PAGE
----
I'd decided that using actual prayer books could be needlessly complicated in a context where regular public prayers are an odd occurrence, so I adapted the Office readings from Celebrating Common Prayer, an abbreviated Anglican Franciscan Office. The office begins with an opening sentence from Scripture that introduces a few moments of silent reflection in the Lord's presence. With the invitatory, we invite the Lord to enable us to speak his praises:
Lord, open our lipsThen we say the Phos Hilaron together. This is the oldest hymn in continual use in the Christian Church, and I used the 1979 BCP version. Chris Tomlin has done an excellent interpretation as well, which we'll use from time to time when I can snag a guitarist.
And our mouth shall proclaim your praise
Then we continue our praises by offering a Psalm, spoken in unison.
This is followed by an Old Testament Canticle, or song. We often say this antiphonally. Traditionally it would be chanted, but hey, I want people to come back. This selection varies according to the day of the week, and I've got it in a 5-day cycle. This is followed by a short reading of Scripture that I invite students to hear rather than read, in a meditative fashion. Then we spend several minutes in silent and spoken intercessory prayer for the campus community, Christ's Church, our own needs, and those of the world God loves.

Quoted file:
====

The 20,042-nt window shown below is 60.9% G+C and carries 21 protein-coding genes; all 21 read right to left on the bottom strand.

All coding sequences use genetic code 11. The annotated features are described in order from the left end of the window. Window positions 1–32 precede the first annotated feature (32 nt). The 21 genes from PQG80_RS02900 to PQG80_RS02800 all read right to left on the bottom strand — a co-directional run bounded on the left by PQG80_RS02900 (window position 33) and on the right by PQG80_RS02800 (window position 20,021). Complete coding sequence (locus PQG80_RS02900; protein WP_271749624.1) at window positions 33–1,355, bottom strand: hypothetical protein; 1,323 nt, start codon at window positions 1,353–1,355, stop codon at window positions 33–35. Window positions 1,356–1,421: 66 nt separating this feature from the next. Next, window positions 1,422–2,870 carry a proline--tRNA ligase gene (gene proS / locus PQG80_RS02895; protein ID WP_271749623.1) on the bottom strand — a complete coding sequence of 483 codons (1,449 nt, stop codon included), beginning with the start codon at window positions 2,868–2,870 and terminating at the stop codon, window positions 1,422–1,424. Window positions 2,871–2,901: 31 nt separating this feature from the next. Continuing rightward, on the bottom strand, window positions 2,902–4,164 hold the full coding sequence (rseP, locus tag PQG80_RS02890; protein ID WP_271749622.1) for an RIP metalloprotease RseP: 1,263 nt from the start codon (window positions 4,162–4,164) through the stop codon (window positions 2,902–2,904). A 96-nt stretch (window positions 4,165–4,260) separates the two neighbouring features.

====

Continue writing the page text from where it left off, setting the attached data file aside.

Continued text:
This is always followed by the Song of Mary (Magnificat), often spoken in unison. We conclude with the prayer the Lord taught us, and by giving thanks to God.
There are a few students who regularly attend prayers, and their friendship and participation is a great encouragement. I know it will take a long time to develop a culture of prayer and meditating on the Scriptures here, but I'm ready. I've also been encouraged by the friendships the Lord has given me with a number of students; I was afraid I'd be too isolated back here in my cubicle with my cataloging, but that's not been the case at all.